Grassley and Senate Republicans to introduce immigration reform bill

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Critics have argued that the Republican senators have proposed an enforcement-heavy immigration bill, the Secure and Succeed Act, which mirrors Trump's immigration proposal.

That unity is about to be tested as debate begins in the Senate Monday evening on immigration - specifically what to do about the so-called "dreamers" - immigrants brought to this country illegally as children. Getting something like 67 Democrats (the number who voted for the government funding bill last week) requires Democratic support beyond the 12 members who represent districts that Trump won.

Lawmakers will duke it out to address the fate of young unauthorized immigrants known as Dreamers, border security, and, potentially, the entire U.S. immigration system.

The proposal is expected to be one of several amendments the Senate will consider this week as it debates immigration. "In the Senate, on those rare occasions when we have these kinds of open debates, whoever gets to 60 wins".

Grassley in the statement said: "This is the only Senate proposal that has any chance of passing the House and being signed into law".

With the fate of Dreamers in limbo, a bipartisan group of about 25 senators known as the "Common Sense Coalition" is trying to forge a compromise package.

Debate has swirled around the DACA program - which provided temporary deportation protections and work authorization to almost 800,000 immigrants who came to the country as children - since President Donald Trump phased out the program to end on March 5, 2018.

Her record-setting speech - predictably lauded by the liberal media - was followed by Rep. Jeb Hensarling (R-Texas), who reminded his colleagues that Trump had offered an amnesty deal to Democrats during his State of the Union address.


Trump kicked the immigration fight to Congress previous year when the administration announced it was ending the Deferred Action for Childhood Arrivals program, which allows certain immigrants brought into the country illegally as children to work and go to school without fear of deportation. After all, Dreamers have been trotted out as hopeful Americans with "merit" and "skill", two core elements of the Trump administration's focus to encourage lower levels of immigration. But President Trump ended the program in September and gave Congress a March 5 deadline to address their status.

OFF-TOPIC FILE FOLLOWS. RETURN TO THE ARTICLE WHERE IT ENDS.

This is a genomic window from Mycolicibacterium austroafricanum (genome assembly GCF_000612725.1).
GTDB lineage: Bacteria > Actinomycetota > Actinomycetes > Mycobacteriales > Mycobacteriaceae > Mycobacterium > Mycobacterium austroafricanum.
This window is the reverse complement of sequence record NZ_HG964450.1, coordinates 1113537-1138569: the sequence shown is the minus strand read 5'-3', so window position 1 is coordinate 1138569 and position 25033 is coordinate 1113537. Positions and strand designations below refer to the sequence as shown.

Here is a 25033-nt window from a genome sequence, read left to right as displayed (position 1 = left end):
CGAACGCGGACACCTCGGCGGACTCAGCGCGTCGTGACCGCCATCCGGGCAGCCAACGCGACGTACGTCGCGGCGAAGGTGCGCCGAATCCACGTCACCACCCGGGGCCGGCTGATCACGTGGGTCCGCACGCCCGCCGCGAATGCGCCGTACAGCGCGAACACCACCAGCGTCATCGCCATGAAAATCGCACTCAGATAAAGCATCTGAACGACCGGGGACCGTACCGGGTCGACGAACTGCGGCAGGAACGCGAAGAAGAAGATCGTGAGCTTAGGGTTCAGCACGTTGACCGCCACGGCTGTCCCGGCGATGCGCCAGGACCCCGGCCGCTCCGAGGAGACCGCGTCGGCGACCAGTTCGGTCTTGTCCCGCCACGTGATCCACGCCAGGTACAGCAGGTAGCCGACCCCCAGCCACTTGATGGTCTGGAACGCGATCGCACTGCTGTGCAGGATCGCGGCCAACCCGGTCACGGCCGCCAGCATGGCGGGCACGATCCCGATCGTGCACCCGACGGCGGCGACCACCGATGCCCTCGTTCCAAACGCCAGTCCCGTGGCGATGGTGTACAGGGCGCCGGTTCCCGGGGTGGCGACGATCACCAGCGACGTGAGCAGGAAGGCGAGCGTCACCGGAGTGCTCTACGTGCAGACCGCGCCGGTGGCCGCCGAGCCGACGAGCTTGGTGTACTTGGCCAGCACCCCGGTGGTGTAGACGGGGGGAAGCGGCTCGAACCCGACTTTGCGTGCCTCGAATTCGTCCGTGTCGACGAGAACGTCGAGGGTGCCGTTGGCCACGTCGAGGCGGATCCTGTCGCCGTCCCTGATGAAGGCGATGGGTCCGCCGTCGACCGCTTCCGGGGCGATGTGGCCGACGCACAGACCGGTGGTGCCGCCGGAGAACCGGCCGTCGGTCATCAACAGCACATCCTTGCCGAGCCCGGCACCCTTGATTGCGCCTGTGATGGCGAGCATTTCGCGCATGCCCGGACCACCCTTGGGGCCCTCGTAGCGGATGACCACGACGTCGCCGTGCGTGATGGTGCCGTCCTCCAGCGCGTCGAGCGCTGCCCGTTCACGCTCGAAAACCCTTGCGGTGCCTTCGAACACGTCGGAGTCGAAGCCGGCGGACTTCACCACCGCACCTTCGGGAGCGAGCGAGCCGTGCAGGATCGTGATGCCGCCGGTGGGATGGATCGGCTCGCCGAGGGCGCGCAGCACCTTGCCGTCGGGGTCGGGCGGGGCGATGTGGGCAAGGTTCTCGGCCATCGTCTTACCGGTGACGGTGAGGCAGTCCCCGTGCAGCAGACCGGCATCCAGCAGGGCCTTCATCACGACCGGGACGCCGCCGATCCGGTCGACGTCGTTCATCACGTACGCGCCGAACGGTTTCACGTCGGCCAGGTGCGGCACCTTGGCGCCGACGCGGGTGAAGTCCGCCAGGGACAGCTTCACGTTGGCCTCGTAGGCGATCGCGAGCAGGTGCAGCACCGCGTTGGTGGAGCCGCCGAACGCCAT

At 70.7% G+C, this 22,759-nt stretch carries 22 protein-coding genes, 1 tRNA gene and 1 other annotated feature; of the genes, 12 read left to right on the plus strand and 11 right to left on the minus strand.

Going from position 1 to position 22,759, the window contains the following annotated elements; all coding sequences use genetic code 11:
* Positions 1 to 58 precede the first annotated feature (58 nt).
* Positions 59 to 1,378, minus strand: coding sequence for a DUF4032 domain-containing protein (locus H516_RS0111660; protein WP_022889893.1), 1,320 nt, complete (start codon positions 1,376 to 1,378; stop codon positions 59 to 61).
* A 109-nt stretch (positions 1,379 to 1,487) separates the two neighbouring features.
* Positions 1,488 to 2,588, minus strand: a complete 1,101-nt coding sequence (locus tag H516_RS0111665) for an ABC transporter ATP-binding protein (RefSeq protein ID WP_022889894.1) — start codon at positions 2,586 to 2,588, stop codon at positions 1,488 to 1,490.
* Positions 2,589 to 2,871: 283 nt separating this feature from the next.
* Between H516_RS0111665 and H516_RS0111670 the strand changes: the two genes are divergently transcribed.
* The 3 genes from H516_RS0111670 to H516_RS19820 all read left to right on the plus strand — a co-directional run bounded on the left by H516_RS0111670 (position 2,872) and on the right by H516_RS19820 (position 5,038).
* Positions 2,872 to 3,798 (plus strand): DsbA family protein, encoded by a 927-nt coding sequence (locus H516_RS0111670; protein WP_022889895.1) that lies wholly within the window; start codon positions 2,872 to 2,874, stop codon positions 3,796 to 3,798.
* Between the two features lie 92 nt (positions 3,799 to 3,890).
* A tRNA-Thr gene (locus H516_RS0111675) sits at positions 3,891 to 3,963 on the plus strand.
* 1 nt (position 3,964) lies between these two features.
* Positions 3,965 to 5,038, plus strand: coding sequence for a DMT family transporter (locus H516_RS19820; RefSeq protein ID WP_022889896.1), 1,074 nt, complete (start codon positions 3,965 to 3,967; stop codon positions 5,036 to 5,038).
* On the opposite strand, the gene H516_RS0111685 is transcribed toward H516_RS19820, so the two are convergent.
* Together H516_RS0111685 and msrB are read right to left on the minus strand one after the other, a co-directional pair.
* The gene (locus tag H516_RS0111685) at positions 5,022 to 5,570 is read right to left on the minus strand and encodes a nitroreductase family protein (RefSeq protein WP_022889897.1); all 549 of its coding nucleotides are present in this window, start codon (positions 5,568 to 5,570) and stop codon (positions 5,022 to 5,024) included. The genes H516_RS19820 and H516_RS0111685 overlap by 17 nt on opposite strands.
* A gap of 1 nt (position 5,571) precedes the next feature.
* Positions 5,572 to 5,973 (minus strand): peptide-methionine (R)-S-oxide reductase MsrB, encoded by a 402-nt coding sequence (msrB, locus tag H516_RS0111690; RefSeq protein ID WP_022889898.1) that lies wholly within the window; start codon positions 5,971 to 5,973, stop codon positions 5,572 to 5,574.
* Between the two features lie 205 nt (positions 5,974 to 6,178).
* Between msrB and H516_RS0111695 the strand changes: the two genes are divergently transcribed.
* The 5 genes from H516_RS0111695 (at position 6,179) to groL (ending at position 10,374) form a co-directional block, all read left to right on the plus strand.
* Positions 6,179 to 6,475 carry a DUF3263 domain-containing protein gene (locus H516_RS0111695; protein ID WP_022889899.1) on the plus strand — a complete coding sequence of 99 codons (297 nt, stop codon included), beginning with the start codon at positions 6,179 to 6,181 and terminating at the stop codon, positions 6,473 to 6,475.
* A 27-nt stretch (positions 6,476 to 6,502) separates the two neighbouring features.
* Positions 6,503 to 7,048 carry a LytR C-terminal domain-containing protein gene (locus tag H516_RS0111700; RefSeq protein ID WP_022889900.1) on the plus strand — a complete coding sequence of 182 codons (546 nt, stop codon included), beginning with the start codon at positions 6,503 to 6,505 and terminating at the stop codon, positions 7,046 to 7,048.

Nobody seems to know what, if any, immigration legislation McConnell would support to clear the Senate or what his endgame might actually be, Politico reports.

Democrats and some Republicans have opposed Trump's hardline stance, especially on its restricting family-based immigration to spouses and children, and on massive funding for the border wall.

The Republicans need help to pass legislation from Democrats because they hold only a 51-49 edge and 60 votes are necessary for passage.

McConnell began Tuesday by begging Democrats to move forward with the amendment process to a shell bill now on the Senate floor.

The White House proposal offered a pathway to citizenship for 1.8 million eligible immigrants, more than the 800,000 of whom registered for DACA in the five years of the program. He also seeks increased funding for border security, limits on family sponsorship for immigration to the USA and an end to the diversity visa "lottery" system. It would pave a path to citizenship for up to 1.8 million young "Dreamer" immigrants in the USA illegally, a lure for Democrats. The E-verify program will also be used to track down visa overstays, another major source of illegal immigration into our nation.

"The Republicans are in a unique position to really lead on this and really provide immigration reform that is long overdue", Yanez added.

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